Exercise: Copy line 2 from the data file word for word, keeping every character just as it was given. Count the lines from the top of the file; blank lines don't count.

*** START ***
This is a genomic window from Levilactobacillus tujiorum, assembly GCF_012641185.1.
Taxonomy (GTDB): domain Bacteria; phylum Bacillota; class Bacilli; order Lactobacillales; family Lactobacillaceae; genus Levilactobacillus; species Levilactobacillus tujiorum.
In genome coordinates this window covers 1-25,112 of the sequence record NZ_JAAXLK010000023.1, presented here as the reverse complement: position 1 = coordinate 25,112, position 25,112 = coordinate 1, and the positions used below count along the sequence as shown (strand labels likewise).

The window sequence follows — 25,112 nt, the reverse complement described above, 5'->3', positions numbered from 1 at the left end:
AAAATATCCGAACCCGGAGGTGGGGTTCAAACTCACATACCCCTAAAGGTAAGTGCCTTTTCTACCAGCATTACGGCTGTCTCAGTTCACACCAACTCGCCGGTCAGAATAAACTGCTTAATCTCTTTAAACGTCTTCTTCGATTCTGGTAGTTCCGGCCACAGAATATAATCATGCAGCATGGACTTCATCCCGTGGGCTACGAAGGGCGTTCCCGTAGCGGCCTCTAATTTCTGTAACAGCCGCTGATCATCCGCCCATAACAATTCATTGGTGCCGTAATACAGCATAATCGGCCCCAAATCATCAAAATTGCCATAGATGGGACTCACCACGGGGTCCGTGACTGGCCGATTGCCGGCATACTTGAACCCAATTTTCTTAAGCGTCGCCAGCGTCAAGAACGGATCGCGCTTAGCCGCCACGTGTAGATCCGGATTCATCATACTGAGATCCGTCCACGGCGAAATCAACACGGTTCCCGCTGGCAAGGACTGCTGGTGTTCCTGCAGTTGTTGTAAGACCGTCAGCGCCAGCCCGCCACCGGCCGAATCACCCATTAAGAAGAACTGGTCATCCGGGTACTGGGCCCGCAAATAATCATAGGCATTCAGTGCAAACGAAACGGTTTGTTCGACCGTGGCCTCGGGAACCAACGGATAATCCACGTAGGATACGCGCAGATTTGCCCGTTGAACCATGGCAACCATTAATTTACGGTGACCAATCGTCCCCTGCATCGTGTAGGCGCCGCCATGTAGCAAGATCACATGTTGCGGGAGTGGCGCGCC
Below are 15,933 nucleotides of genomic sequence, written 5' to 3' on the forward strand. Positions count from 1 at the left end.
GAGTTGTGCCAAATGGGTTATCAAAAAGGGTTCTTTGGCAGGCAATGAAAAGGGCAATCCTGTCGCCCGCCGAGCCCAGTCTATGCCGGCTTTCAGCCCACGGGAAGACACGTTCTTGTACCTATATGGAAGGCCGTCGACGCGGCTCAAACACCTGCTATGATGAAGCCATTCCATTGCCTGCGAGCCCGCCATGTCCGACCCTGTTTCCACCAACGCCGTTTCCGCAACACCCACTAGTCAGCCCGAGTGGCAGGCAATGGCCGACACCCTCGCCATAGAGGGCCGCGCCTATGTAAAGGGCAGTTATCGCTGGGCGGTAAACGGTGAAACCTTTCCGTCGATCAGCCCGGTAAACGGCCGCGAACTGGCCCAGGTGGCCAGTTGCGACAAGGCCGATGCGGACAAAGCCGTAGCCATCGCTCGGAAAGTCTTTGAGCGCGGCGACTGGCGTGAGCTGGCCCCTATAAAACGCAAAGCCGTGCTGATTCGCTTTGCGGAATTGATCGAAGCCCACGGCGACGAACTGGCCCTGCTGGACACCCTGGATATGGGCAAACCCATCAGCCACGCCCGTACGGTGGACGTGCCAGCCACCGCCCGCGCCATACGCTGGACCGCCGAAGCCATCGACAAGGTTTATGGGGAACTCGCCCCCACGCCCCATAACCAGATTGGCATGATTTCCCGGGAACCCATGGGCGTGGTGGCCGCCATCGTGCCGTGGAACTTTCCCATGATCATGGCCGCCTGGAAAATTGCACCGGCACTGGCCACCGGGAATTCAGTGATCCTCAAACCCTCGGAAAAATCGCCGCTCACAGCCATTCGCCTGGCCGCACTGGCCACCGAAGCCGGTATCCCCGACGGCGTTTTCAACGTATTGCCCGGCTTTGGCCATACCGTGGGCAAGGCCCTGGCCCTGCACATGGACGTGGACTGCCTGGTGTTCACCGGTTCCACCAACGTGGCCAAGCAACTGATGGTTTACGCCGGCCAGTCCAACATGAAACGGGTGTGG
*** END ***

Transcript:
Taxonomy (GTDB): domain Bacteria; phylum Bacillota; class Bacilli; order Lactobacillales; family Lactobacillaceae; genus Levilactobacillus; species Levilactobacillus tujiorum.